Is it Safe to be in a Car During a Thunderstorm?

Is it safe to be in a car during a thunderstorm

Last updated on April 11th, 2023 at 07:19 pm

Thunderstorms occur in many places throughout the year, but no one is ever fully prepared to handle it. It may catch you unawares when out driving, and you may not be so sure if your car is a safe shelter under the storm. 

Cars offer some protection during a thunderstorm. Firstly, hard-topped cars feature a faradic cage that is capable of carrying the electricity from lightning evenly to the ground. The metal cage also protects the people inside from most of the elements including strong winds and heavy rainfall.

This is just a preview. This article explains how a car protects its occupants, among other tips to stay safe during a thunderstorm. 

Is it safe to be in a car during a thunderstorm? 

Is it safe to be in a car during a thunderstorm

When a thunderstorm strikes, you have one of two options to get to safety; a solid building or a car. Contrary to popular belief, it is not the car’s rubber tires that protect the occupants from lightning strikes. That is a common myth that has long been falsified. Lightning bolts tend to be so hot and powerful that they could melt the tires. This explains why some people have lost their lives to lightning when riding on bicycles or motorcycles. 

The metal cage of your car, being a good conductor of electricity, conducts the lightning charge, directing it safely through the vehicle to the ground, protecting its occupants. However, this is only applicable to cars with hard-topped metal roofs. Others such as convertibles cannot offer such protection. 

While inside the car, it is important to avoid touching any metal objects. If you were still driving and a storm suddenly appears, do not pull off the road. Do not let your hands roam about, sit calmly until it passes. 

How to stay safe in a car during a thunderstorm

If you are out driving and a storm strikes, you are safe in the car. However, the car should have a complete metal shield for optimum protection. Cars with fiberglass bodies are not completely safe. The concept of a Faraday cage involves a metal or a conductor for it to conduct the electrical charges from lightning. Fiberglass acts as an insulator and thus, offers no protection against lightning. 

The occupant should avoid touching anything inside the car. This includes window handles, door handles, radio dials, steering wheels, and anything that is connected to the outside.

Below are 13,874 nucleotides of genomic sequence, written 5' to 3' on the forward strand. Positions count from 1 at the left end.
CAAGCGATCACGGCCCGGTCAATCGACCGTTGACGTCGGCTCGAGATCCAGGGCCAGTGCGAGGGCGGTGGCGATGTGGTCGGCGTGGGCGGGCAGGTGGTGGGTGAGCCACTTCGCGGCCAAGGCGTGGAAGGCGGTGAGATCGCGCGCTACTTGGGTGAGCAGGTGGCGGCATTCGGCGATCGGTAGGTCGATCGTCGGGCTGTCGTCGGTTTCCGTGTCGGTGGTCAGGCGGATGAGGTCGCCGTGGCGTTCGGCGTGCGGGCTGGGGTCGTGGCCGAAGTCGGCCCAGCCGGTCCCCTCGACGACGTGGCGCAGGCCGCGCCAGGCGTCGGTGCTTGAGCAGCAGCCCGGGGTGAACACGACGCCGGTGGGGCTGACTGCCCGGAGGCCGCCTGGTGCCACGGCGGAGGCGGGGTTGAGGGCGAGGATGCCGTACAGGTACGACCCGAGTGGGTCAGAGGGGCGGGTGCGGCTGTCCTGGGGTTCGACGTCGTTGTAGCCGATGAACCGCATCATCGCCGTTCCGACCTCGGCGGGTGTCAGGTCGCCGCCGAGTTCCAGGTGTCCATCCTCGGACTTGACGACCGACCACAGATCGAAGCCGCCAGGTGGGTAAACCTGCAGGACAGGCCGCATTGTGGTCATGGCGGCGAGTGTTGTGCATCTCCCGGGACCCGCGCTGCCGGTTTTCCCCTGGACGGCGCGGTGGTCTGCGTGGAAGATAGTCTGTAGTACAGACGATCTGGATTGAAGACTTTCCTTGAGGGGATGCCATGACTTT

If you see a storm coming, it would be best to pull over, and turn off the engine and wait until the storm passes. You can keep your hazard lights on for others to see your vehicle. 

Another important tip is to remain calm throughout. Storms come and go. If you are stuck in one, stay calm and patient, it will pass eventually. 

Tips to stay safe in a thunderstorm 

Plan ahead 

Planning ahead is important. It is one way to ensure you are always out of harm’s way in the event of a thunderstorm. You can do so by keeping tabs on weather forecasts. This way, you can ensure you find safe shelter in advance in case the conditions change. 

Time is of the essence 

Often, when storms appear, the weather changes drastically. People do not get enough time to plan their next course of action. The first sign of a thunderstorm is usually thunder, which indicates the beginning of the harsh conditions.

Upon hearing thunder, it would be best to cancel/postpone all outdoor activities and seek for shelter as fast as possible. Lightning can strike to a distance of 15 miles even before the thunderstorm starts. If you are still looking for shelter at this point, you are putting your life in danger. 

Once inside, stay inside

During the storm, and 30 minutes after the storm, ensure you stay inside the shelter, be it a building or car. When last thunder roars, sit inside for 30 or so minutes before you can leave. Lightning can still strike behind a storm. 

Keep off plugged-in objects

Stay away from corded phones, showers, or a plugged-in computer until it cools down. Any appliance that is plugged into a wall outlet or is attached to plumbing is a potential hazard. The electric charges from a lightning bolt can travel through plumbing or the wiring and ultimately injure the one handling it.  


No, it is not safe to drive in a thunderstorm. Firstly, any contact with the steering wheel is dangerous especially when lightning strikes. Another thing is, that the heavy rainfall characterized by most thunderstorms hinders visibility and makes the road slippery. These are dangerous conditions to be driving in and could result in an accident. 

Yes, a car forms what is referred to as a Faraday cage that shields its occupants from lightning. It conducts the charges through the vehicle and safely to the ground. 

Final Thought

Hard-topped cars offer adequate protection in the event of a thunderstorm. Therefore, if you are unsure whether to stay in your car or leave, cars offer better protection than other shelters. Keep in mind the tips above to avoid any injuries.